United States District Court, N.D. Illinois, Eastern Division
December 2, 2004.
UNITED STATES OF AMERICA, Plaintiff,
KENYARDY WILLIAMS, Defendant.
The opinion of the court was delivered by: RONALD GUZMAN, District Judge
MEMORANDUM OPINION AND ORDER
Before us is defendant's Motion to Quash Warrant and Suppress
Evidence. The facts are not in dispute. On April 3, 2004,
pursuant to a search warrant issued on April 2, 2004, police
entered the residence located at 5535 South Normal Street in
Chicago, Cook County, Illinois and conducted a search of the
premises. Seized pursuant to this search were controlled
substances, guns, and other assorted contraband and evidence.
Defendant is now charged with possession of these items.
The search warrant complaint is somewhat unusual in that,
although it is written from the point of view of Officer Enrique
Pacheco, both the search warrant and the sworn complaint for the
search warrant name an anonymous informant denominated as "J.
Doe," as the complainant. The complaint for the search warrant is signed and sworn to by
the complainant, J. Doe. Defendant bases his motion to quash the
warrant on a lack of probable cause due to staleness of the
information in the warrant complaint. The complaint sets forth
that Officer Enrique Pacheco received information from J. Doe on
March 31, 2004. The information related to J. Doe's observations
which occurred sometime "in the past week". J. Doe related, under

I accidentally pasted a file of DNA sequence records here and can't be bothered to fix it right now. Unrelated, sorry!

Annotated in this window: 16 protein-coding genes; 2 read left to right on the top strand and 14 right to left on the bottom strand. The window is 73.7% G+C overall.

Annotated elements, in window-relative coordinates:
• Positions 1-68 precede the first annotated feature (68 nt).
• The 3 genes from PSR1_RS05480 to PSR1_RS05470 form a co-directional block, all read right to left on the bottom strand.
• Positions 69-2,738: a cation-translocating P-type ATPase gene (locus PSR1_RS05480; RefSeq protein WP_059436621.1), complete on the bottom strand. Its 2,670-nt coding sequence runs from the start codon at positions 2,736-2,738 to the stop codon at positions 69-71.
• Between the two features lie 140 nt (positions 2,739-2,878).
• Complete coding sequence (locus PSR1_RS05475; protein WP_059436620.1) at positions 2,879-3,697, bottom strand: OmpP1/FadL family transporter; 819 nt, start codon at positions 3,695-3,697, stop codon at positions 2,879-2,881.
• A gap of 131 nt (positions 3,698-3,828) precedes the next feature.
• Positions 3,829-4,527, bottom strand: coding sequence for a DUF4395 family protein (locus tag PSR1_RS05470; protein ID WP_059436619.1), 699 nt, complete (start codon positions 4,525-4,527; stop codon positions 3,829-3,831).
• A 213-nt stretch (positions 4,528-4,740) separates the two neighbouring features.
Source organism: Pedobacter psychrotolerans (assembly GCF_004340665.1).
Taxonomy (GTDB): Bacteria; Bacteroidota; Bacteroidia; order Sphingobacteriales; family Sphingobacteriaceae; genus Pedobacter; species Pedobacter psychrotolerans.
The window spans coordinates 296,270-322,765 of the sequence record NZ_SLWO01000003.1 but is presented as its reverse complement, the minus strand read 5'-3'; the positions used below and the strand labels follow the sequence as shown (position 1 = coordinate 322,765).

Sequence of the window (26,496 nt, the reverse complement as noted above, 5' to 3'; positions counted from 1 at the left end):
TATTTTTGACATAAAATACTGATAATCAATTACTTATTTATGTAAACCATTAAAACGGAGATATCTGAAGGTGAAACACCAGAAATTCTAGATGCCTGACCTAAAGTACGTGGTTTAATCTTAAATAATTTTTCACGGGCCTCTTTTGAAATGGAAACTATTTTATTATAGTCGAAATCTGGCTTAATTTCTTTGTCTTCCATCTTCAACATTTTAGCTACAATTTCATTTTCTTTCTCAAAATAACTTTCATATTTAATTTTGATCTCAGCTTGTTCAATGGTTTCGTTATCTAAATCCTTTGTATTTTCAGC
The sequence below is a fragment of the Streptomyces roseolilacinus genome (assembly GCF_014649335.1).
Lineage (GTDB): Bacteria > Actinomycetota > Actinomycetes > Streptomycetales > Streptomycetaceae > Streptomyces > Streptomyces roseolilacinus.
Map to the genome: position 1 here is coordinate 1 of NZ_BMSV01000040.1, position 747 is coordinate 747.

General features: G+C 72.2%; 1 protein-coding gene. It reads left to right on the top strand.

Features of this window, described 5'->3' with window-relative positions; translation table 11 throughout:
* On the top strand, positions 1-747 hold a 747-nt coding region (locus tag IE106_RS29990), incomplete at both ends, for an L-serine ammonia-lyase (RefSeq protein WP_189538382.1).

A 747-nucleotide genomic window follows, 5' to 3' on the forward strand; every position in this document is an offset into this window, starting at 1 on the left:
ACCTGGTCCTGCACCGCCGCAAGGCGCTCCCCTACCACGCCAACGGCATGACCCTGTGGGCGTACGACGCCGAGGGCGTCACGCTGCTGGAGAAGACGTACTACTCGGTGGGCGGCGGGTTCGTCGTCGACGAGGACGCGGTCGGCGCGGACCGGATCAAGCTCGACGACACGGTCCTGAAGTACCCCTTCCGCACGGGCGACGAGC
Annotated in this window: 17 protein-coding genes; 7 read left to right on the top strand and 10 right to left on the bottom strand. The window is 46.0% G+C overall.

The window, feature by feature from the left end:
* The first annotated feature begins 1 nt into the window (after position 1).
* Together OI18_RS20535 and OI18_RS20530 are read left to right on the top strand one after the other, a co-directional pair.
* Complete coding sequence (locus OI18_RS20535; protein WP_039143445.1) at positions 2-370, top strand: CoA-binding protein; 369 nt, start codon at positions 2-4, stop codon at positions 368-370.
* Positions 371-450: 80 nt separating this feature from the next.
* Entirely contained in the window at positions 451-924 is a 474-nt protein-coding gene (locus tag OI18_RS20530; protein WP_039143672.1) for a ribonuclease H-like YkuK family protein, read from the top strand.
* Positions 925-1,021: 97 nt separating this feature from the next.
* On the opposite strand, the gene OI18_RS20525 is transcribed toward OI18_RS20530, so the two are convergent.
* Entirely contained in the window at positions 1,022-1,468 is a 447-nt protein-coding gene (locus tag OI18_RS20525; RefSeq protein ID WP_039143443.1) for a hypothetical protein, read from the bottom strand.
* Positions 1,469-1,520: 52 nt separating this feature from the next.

oath, that on that occasion sometime in the past week he met with
Kenyardy Williams, in Williams' bedroom at the single family
residence located at 5525 South Normal, Chicago, Cook County,
Illinois and further, that the defendant was known to J. Doe to
have lived at that address for the past 15 years. While there,
the defendant and J. Doe smoked weed, and the defendant,
Williams, showed J. Doe two black 9 mm handguns which he placed
on the bed. Williams also showed J. Doe where he kept the weapons
under his mattress. J. Doe also stated that the defendant,
Kenyardy Williams, told him that he (Kenyardy Williams) keeps the
guns there for protection because he sells drugs on that block.
J. Doe identified an arrest photo of the defendant and also
identified the single-family residence located at 5525 South
Normal as the place in which his observations and conversation
occurred. Finally, Officer Enrique Pacheco conducted a criminal
history check of the defendant, and learned that the defendant